Most international students to be allocated to public institutions under new Ontario rules

The Ford government has announced it will be allocating almost every international student to public universities and colleges, with private career colleges set to receive no international student places at all.

The new policy — which will see 96 per cent of international students going to public post-secondary institutions — is Ontario’s response to a federal cap on the number of international students coming to Canada, introduced at the start of the year.

The remaining four per cent will go to language schools, private universities and other select institutions. The government said no international students will attend private career colleges.

Other rules are also being introduced to keep the number of international students in check at some colleges and universities.

The number of international students enrolled in 2023 will act as a high water mark for non-domestic enrolment, with institutions not allowed to have more international students than they did that year. The ratio of international students will also not be able to exceed 55 per cent of 2023’s first-year domestic enrolment rate, with exceptions for “high-demand” programs.

“We are protecting the integrity of our province’s postsecondary education system by attracting the best and brightest international students to Ontario to study in areas that are critical to our economy,” Jill Dunlop, Minister of Colleges and Universities, said. “We have been working with postsecondary institutions to ensure international students are enrolled in the programs to support a pipeline of graduates for in-demand jobs.”

A cap on international students was introduced early in the year by the federal government, with Ontario set to lose roughly 50 per cent of its international students.

Universities and colleges have relied heavily on fees from international students to cover the falling revenue from domestic tuition, which has been frozen since it was cut in 2019. Officials with the Ministry of Finance expect colleges and universities to lose roughly $3 billion over two years because of the cap.

Speaking on Tuesday, Finance Minister Peter Bethlenfalvy vowed he would not “allow colleges to fail” but did not say a financial rescue package is on the horizon for the sector.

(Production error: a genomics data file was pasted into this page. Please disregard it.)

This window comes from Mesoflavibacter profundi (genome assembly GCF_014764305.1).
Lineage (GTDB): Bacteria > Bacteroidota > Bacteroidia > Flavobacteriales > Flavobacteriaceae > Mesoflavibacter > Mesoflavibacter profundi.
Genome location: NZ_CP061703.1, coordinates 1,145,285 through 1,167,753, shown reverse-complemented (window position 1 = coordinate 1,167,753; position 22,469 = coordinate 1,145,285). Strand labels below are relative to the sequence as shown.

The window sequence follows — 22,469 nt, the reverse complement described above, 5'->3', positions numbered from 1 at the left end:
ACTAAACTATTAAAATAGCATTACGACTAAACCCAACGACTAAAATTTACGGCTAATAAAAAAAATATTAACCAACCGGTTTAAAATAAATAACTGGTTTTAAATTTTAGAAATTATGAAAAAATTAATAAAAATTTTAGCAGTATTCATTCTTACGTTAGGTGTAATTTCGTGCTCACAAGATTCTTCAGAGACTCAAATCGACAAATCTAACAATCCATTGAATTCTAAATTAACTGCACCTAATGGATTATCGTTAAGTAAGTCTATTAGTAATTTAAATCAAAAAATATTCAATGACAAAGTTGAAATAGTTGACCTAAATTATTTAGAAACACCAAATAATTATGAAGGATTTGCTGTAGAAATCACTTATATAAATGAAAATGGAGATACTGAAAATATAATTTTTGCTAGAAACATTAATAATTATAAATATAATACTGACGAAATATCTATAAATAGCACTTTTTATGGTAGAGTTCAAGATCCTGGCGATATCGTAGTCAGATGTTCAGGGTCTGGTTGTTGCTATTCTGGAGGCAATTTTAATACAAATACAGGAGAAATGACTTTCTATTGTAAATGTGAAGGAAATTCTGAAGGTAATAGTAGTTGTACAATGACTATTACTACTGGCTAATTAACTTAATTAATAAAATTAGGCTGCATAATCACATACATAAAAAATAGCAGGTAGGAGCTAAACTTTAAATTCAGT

On Wednesday, the government announced it would be spreading the reduced number of international students mainly between public institutions.

The now-limited number of international students will be prioritized in high-demand areas, the province said, citing healthcare, STEM, hospitality and child care.

Universities and colleges will also be required to “have a guarantee that housing options” are available for international students.

The province said 22 of 23 universities will keep study permit applications at 2023 levels, but fewer will be allocated to Algoma University. And 11 of 24 colleges will keep the allotment of applications at the 2023 level. Conestoga College and colleges with public-private partnerships will see the largest decline, the province said.

Colleges Ontario CEO Marketa Evans said colleges are pleased their institutions will receive the bulk of the international study permit applications, but they are still left in the lurch.

Universities are being responsible in their recruitment and management of international students, said Steve Orsini, president of the Council of Ontario Universities.

“The decision to cap international undergraduate allocations at 2023 levels will restrict the ability for universities to modestly increase enrolment, which will exacerbate financial pressures on the sector,” Orsini said in a statement.

Clarity on how the province will allocate international students follows a $1.3 billion package announced for the sector earlier in the year, well below the $2.5 billion recommended by an expert panel.

In late January, the province also announced new measures including a review of some programs with a focus on pipelines from education to work, a pause on public-private college partnerships and the requirement for housing to be provided to international students.


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